University of Alberta: Pilot program aims to give high schoolers a head start on becoming entrepreneurs


One path to a diversified economy is exposing people to entrepreneurship, according to a University of Alberta professor who is partnering with a local high school to pilot an entrepreneurship program.

“If you want to diversify the economy, starting in college with this kind of education is too late,” said Michael Lounsbury, professor and Canada Research Chair in Entrepreneurship and Innovation in the Alberta School of Business. “You want to plant the seeds earlier.”

Lounsbury, whose daughter Valerie attends Ross Sheppard High School, approached the school’s principal, Rick Stanley, about what an entrepreneurship program at the school might look like.

“It’s a great idea. I look at the diversity of our school and I look at the diversity of our city and the world around us, and I believe we need to offer something for everyone,” said Stanley, who graduated from the U of A in 1994.

“I think that entrepreneurship always gives a person the mindset that they have a chance to be successful. They can build it into whatever they see is measured as success in their world, and all they need is a passion and a willingness to work hard.”

Entrepreneurship 30 for Alberta students
Lounsbury introduced Stanley to the entrepreneurism curriculum created by the YELL Foundation—an organization that designs high-school courses that prepare students for the real world while embracing UN Sustainability Goals—which has helped numerous high schools in British Columbia set up entrepreneur programs.

Alvin Lee, who runs the business program at Ross Sheppard—the largest such program in the province—was tapped to work with YELL to create and pilot an Alberta version of Entrepreneurship 30 this September.

“I think entrepreneurship aligns really well with where post-secondary institutions are really wanting to go,” said Lee, who graduated from the U of A in 2008.

“Instead of let’s solve the problem, it’s what are the possibilities and then let’s weigh and measure them, and how do we take our plan from the drawing board and implement it into something realistic.”

The curriculum will include a capstone project to build a pitch in collaboration with an existing CEO or entrepreneur, and present a pitch in a formal competition at the U of A.

Throughout the course, high-school students would also be introduced to the entrepreneurial ecosystem at the U of A through a series of mentors and speakers, as well as visits to eHUB, which was created by Lounsbury and business colleague Tony Briggs in 2014 as a pre-incubator ideas lab to give university students a chance to explore entrepreneurship. eHUB has supported the development of many entrepreneurial teams involving students from across the U of A, enabling young entrepreneurs to transform ideas into successful new ventures.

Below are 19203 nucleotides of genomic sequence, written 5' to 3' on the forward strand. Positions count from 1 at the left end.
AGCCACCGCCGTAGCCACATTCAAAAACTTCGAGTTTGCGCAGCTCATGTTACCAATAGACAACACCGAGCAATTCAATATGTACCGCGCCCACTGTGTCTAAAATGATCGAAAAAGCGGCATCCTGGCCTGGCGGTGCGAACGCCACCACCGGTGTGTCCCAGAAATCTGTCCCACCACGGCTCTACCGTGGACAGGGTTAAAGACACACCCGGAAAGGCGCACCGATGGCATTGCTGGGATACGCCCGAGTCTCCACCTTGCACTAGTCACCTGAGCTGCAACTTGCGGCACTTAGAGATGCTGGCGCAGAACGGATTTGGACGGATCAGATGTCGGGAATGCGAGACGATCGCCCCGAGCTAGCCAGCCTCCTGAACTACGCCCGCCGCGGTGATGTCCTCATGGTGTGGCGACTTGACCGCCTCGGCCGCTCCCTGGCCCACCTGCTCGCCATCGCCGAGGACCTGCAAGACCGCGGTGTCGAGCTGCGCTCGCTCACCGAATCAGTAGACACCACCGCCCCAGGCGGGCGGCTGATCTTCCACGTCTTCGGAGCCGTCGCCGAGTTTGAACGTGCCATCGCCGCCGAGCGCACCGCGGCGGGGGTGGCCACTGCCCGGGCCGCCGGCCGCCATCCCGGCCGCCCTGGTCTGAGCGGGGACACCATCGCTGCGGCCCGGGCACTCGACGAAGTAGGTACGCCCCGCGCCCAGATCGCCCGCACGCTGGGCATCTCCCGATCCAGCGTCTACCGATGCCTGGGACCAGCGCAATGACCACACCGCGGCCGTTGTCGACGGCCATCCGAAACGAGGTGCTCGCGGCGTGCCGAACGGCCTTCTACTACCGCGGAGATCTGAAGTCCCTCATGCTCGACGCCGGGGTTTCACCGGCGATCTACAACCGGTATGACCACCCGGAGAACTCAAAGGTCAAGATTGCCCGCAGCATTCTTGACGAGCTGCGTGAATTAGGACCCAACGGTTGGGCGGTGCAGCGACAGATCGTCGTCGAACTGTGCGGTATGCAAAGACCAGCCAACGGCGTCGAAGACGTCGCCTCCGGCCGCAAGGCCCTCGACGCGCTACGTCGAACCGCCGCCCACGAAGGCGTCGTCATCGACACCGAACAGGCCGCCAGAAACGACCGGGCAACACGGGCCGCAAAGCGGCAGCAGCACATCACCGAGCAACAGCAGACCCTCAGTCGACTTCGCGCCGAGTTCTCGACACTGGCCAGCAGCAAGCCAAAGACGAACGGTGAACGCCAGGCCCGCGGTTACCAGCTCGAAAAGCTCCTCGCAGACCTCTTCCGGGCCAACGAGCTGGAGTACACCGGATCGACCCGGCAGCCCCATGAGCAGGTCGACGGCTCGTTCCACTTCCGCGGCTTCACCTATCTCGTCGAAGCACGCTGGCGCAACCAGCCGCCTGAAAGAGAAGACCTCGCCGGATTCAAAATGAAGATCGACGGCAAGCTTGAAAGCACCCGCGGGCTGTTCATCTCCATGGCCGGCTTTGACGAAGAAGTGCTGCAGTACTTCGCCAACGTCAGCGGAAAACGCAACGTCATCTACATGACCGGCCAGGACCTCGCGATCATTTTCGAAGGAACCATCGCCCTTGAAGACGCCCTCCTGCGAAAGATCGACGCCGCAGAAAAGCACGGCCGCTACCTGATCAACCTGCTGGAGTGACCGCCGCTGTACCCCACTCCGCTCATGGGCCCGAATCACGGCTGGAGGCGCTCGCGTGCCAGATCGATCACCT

“We are cultivating this partnership with high-school students to empower them to do whatever they want, and to create that bridge to the U of A, which some students may take advantage of,” said Lounsbury.

Expanding opportunities to explore entrepreneurship
If successful, Lounsbury envisions the program being offered at high schools across the province, including in classrooms in Indigenous communities.

“A course like this can be an opportunity to begin to train young people in Indigenous communities in an effort to head towards a virtuous cycle of economic growth and development in those areas, as well as enhance access for these students to the U of A through innovation and entrepreneurship,” he said.

Lounsbury is also in the process of creating a entrepreneurship certificate for university students who are locked into a major but would like to explore and get credit for exploring entrepreneurship. He said the partners are hoping to find a way to enable high-school students to have their entrepreneurship experience count as credit toward the university certificate.

“Learning about entrepreneurship is a way to get students thinking about what might be possible, and that you don’t need to have it all sorted out right away,” he said. “It’s OK to explore, it’s OK to do things, and switch from one idea to another several times through your 20s and 30s, and not be locked in to what you want to be when you are 15.

“Our idea is to help young students gain critical thinking, problem-solving and entrepreneurial leadership skills that will help propel them no matter what they seek to do.”

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